For the past three years, Sergio Marchionne has used the assets and resources of Italy's Fiat SpA to turnaround Chrysler Group LLC. Now, reports The Wall Street Journal, he's doing the reverse – employing Chrysler engineers, plants, and dealers to help Fiat become a true global automaker and break into the markets driving the future growth and profits in the auto industry. Key to his ambitious plan is the relaunch of Fiat's sporty Alfa Romeo brand in the U.S. in 2014, starting with a new two-seater sportster and followed by an upscale sedan, called the Giulia, according to Fiat dealers who were briefed on the strategy at a private meeting earlier this month in Las Vegas. Mr. Marchionne, the chief executive of Fiat and Chrysler, is hoping a big splash by Alfa in the U.S. market will serve as a springboard for China and other global markets, and help spur a surge in overseas sales to offset losses stemming from Fiat's exposure to Europe. To boost its chances in the U.S., he told dealers future models would have brand-exclusive engines that rely on technology from Fiat's Maserati and Ferarri units. Read more about Mr. Marchionne’s plans to bring Alfa Romeo to the U.S. here.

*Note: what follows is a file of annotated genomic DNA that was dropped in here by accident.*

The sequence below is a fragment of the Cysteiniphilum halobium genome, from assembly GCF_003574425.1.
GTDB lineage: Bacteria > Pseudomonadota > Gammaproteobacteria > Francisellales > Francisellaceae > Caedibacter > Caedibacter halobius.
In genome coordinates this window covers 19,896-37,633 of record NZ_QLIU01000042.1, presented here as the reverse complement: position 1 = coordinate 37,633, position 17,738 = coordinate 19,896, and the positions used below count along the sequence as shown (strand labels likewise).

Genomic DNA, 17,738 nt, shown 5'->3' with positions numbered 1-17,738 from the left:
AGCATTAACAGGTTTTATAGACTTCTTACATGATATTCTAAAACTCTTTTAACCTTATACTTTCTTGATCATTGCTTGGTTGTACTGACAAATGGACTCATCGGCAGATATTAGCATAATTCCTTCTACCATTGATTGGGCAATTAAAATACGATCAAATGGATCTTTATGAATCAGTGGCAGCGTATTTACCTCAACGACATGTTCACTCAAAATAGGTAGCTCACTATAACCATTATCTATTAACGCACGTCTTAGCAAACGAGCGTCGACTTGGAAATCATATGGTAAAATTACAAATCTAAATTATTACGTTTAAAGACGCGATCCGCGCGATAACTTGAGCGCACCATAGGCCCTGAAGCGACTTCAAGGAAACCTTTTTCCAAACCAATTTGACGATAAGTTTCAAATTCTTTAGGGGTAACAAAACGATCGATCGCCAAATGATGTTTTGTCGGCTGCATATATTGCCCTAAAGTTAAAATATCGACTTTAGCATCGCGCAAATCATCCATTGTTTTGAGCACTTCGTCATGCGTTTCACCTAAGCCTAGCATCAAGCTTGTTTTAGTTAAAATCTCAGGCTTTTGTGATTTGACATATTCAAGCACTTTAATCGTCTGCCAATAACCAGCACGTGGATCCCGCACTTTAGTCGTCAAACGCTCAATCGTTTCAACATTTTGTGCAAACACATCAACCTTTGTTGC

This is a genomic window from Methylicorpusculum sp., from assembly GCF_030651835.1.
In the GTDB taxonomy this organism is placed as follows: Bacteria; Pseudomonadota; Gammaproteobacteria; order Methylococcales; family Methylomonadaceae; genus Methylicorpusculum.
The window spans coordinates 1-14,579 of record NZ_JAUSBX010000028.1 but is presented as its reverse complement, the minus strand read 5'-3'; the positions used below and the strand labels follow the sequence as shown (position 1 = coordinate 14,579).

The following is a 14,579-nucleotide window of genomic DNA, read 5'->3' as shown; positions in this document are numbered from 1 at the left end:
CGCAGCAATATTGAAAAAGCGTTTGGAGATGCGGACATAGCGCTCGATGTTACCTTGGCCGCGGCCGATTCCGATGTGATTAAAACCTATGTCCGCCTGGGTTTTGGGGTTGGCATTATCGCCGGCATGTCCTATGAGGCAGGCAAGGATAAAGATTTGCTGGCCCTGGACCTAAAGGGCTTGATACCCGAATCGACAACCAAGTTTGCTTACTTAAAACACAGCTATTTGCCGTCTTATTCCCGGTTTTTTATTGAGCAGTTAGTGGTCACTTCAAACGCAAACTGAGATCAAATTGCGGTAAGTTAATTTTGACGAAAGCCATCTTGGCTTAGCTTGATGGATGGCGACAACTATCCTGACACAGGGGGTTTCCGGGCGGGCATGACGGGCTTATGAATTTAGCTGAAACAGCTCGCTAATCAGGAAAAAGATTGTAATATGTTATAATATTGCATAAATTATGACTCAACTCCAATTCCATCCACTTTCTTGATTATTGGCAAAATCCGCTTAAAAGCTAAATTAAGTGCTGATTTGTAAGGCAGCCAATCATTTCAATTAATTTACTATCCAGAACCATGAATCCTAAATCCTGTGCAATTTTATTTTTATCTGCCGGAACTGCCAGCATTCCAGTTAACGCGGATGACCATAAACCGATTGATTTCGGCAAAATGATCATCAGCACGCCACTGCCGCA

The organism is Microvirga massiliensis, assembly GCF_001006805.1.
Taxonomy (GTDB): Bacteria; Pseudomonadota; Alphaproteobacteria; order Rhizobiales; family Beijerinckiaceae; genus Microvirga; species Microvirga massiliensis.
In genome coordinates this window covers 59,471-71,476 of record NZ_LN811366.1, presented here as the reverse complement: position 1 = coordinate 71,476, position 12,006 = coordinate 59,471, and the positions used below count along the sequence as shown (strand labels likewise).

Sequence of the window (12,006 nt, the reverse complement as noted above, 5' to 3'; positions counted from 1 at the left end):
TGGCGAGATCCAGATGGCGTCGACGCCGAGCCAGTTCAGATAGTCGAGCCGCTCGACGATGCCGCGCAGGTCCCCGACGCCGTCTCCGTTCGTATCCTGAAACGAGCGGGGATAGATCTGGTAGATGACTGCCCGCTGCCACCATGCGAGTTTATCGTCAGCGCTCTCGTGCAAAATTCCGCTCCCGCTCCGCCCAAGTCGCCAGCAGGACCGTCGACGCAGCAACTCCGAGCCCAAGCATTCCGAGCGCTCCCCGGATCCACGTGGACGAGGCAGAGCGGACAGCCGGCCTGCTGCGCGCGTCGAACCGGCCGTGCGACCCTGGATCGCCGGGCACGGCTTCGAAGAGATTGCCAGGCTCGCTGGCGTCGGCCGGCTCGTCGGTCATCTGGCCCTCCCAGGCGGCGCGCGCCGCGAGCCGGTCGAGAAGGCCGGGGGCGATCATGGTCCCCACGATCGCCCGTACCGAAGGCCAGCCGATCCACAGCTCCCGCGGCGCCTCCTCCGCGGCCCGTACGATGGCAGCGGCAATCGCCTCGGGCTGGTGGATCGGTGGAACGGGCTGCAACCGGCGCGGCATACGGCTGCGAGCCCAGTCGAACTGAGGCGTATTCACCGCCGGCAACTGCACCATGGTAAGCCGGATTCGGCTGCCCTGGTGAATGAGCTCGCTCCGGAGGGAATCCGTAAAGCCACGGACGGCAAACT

Damage Control: Which Cars Offer the Least Protection in a Crash
While all vehicles sold in the U.S. are required to meet a set of complex federal safety standards, and most cars get good grades in crash tests, as insurance loss statistics released by the Highway Loss Data Institute (HLDI) last week illustrate, some vehicles inherently protect their occupants better than others in collisions. Not surprisingly, reports Forbes, given that the laws of physics give an edge to larger cars in this regard, the models that tend to fare the worst are among the smallest rides on the road. Leading the pack among model-year 2009-2011 vehicles cited as having the highest frequency of personal injury insurance claims – by about twice the industry average – is the tiny Toyota Yaris. It’s followed closely by other small-car stalwarts including the Suzuki SX4, Chevrolet Aveo, Kia Rio, Nissan Versa, and Hyundai Accent. HLDI’s rankings are based on the frequency of claims made under an auto insurance policy’s personal injury component, which covers occupants of an insured vehicle. According to HLDI such data reflects at least in part how well a given model protects its passengers. Read about the other vehicles that demonstrated some of the highest insurance claim rates in HLDI’s study here.